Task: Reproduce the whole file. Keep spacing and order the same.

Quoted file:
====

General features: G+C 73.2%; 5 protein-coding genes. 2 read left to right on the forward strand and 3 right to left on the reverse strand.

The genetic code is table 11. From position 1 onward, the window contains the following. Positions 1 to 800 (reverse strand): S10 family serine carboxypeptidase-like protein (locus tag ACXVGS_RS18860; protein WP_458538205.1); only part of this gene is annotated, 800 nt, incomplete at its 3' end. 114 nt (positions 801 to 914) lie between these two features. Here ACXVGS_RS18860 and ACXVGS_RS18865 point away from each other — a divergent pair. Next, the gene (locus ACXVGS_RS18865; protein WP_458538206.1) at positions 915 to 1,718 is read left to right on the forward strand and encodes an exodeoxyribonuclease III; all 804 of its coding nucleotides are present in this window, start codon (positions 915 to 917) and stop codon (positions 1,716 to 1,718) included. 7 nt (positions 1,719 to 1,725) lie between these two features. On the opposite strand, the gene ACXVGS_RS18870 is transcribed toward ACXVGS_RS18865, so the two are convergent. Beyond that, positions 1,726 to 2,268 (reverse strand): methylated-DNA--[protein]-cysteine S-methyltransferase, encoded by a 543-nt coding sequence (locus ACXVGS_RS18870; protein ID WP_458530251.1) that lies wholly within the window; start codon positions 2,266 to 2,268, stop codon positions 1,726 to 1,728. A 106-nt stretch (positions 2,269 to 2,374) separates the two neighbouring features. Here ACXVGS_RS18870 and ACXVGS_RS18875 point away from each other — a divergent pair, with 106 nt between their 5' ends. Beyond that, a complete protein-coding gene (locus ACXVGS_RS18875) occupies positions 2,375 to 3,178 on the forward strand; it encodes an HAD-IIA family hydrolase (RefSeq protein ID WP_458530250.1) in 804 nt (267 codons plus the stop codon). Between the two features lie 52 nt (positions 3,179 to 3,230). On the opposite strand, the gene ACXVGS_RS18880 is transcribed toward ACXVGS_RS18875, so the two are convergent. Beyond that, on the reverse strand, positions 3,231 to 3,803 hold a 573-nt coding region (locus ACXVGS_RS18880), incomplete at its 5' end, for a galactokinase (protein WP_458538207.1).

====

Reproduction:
General features: G+C 73.2%; 5 protein-coding genes. 2 read left to right on the forward strand and 3 right to left on the reverse strand.

The genetic code is table 11. From position 1 onward, the window contains the following. Positions 1 to 800 (reverse strand): S10 family serine carboxypeptidase-like protein (locus tag ACXVGS_RS18860; protein WP_458538205.1); only part of this gene is annotated, 800 nt, incomplete at its 3' end. 114 nt (positions 801 to 914) lie between these two features. Here ACXVGS_RS18860 and ACXVGS_RS18865 point away from each other — a divergent pair. Next, the gene (locus ACXVGS_RS18865; protein WP_458538206.1) at positions 915 to 1,718 is read left to right on the forward strand and encodes an exodeoxyribonuclease III; all 804 of its coding nucleotides are present in this window, start codon (positions 915 to 917) and stop codon (positions 1,716 to 1,718) included. 7 nt (positions 1,719 to 1,725) lie between these two features. On the opposite strand, the gene ACXVGS_RS18870 is transcribed toward ACXVGS_RS18865, so the two are convergent. Beyond that, positions 1,726 to 2,268 (reverse strand): methylated-DNA--[protein]-cysteine S-methyltransferase, encoded by a 543-nt coding sequence (locus ACXVGS_RS18870; protein ID WP_458530251.1) that lies wholly within the window; start codon positions 2,266 to 2,268, stop codon positions 1,726 to 1,728. A 106-nt stretch (positions 2,269 to 2,374) separates the two neighbouring features. Here ACXVGS_RS18870 and ACXVGS_RS18875 point away from each other — a divergent pair, with 106 nt between their 5' ends. Beyond that, a complete protein-coding gene (locus ACXVGS_RS18875) occupies positions 2,375 to 3,178 on the forward strand; it encodes an HAD-IIA family hydrolase (RefSeq protein ID WP_458530250.1) in 804 nt (267 codons plus the stop codon). Between the two features lie 52 nt (positions 3,179 to 3,230). On the opposite strand, the gene ACXVGS_RS18880 is transcribed toward ACXVGS_RS18875, so the two are convergent. Beyond that, on the reverse strand, positions 3,231 to 3,803 hold a 573-nt coding region (locus ACXVGS_RS18880), incomplete at its 5' end, for a galactokinase (protein WP_458538207.1).